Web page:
Effect of Dexmedetomidine on Pain Due to Propofol Injection
This trial is active, not recruiting.
|Conditions||pain, intravenous propofol injection|
|Treatments||i.v injection of 10 ml normal saline, i.v injection with 0.25mic/kg of dexmedetomidine, i.v injection of 0.50mic/kg of dexmedetomidine|
|Sponsor||KVG Medical College and Hospital|
|Start date||August 2011|
|End date||October 2011|
|Trial size||150 participants|
|Trial identifier||NCT01463332, KVGMCH/CT/2/2011, SMC/CT/3/2011|
Propofol is commonly used IV anesthetic, it has been formulated in a concentration of 10 mg/ml in a fat emulsion consisting of 10% soybean oil (long-chain triglycerides). When used for anesthetic induction, propofol causes pain on injection in 28%-90% of patients. pain probably results from a direct irritant effect. Several methods have been used to reduce this pain. Lidocaine pretreatment has been commonly proposed to decrease propofol induced pain, but its failure rate is between 13-32%. Dexmedetomidine is highly selective alfa-2 adrenoreceptor agonist. Alpha-2 receptors are located on blood vessels where they inhibit norepinephrine release. Investigators, therefore, speculated that dexmedetomidine could attenuate the pain due to injection of propofol. Investigators conducted a study to determine the efficacy of dexmedetomidine in decreasing pain due to injection of propofol.
|Endpoint classification||efficacy study|
|Intervention model||parallel assignment|
|Masking||double blind (subject, caregiver, investigator)|
Pain score after propofol injection
time frame: upto 24 hours
Incidence of Pain recall in postoperative recovery room
time frame: Upto 24 hrs.
Male or female participants from 18 years up to 60 years old.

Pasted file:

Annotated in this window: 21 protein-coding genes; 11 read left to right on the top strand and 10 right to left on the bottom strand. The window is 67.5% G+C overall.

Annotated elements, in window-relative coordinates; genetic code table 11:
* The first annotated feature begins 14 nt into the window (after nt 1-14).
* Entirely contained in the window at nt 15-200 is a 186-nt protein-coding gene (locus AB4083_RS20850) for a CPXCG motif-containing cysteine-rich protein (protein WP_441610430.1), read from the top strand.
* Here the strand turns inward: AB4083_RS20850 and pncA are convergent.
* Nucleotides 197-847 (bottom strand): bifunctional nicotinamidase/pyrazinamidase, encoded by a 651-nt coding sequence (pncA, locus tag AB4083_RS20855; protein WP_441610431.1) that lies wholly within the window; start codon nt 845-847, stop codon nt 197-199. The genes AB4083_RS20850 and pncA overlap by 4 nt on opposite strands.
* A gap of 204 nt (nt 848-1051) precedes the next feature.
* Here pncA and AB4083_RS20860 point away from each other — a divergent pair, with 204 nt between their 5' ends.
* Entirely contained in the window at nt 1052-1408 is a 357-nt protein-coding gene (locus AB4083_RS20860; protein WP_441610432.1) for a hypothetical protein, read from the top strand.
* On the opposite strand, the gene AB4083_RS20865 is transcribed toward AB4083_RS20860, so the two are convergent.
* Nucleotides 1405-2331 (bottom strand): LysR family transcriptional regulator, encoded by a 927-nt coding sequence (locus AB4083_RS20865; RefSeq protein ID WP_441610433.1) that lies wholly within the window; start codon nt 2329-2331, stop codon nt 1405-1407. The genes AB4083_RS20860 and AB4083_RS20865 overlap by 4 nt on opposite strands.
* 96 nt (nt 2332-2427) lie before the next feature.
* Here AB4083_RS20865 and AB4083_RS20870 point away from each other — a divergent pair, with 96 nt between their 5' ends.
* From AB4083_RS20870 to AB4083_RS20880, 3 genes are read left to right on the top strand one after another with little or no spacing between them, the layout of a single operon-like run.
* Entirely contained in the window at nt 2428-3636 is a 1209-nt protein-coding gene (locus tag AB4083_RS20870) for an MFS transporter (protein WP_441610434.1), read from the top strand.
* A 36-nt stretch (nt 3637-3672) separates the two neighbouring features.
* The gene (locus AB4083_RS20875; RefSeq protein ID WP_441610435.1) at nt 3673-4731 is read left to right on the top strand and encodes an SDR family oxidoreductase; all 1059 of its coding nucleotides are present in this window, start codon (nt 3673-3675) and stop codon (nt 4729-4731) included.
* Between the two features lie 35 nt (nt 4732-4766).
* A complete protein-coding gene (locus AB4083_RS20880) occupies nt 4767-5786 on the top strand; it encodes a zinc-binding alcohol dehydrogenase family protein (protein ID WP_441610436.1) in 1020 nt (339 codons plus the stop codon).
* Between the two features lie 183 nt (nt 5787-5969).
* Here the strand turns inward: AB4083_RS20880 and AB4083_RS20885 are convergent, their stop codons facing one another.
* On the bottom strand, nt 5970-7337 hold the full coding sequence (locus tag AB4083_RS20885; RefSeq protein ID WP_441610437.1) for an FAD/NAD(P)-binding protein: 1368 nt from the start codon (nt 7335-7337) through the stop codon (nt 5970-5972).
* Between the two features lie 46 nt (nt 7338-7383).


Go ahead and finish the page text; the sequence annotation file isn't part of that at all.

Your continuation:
Inclusion Criteria: - ASA I & II - Both gender - Age 18-60 - Elective surgery Exclusion Criteria: - Patients taking sedatives or analgesics in the past 24 hours - History of allergic reactions to anesthetic drugs, - Atrio-ventricular conduction defects - Cardiovascular disease and - Pregnant
|Official title||Effect of Dexmedetomidine on Pain Due to Propofol Injection:A Randomised, Double-blind, Controlled Clinical Trial|
|Principal investigator||Shivakumar M C, MD|
|Description||Propofol solution is fat emulsion consisting of soyabean oil. When used for anesthetic induction, propofol causes pain or discomfort on injection. Many factors appear to affect the incidence of pain, which includes site of injection, size of vein, speed of injection, buffering effect of blood, temperature and composition of propofol solution and concomitant use of drugs such as local anaesthetics and opiates. Pain on injection of propofol can be immediate or delayed. Immediate pain probably results from a direct irritant effect whereas delayed pain probably results from an indirect effect via the kinin cascade. Delayed pain has latency of between 10 and 20 s. The pain produced is usually described as tingling, cold, or numbing, at its worst, a severe burning pain proximal to the site of injection. This sensation tends to occur within 10-20 s of injection and lasts only for the duration of injection. Despite this discomfort, the incidence of phlebitis is less than 1%. Several methods have been used to reduce this pain with limited success. Lidocaine pretreatment is commonly used to decrease propofol induced pain, but its failure rate is between 13-32%. Dexmedetomidine is an selective alfa-2 adrenoreceptor agonist with supraspinal, spinal, and peripheral actions. Alpha-2 receptors are located on blood vessels where they inhibit norepinephrine release. Investigators, therefore, speculated that dexmedetomidine could attenuate the pain due to injection of propofol.|
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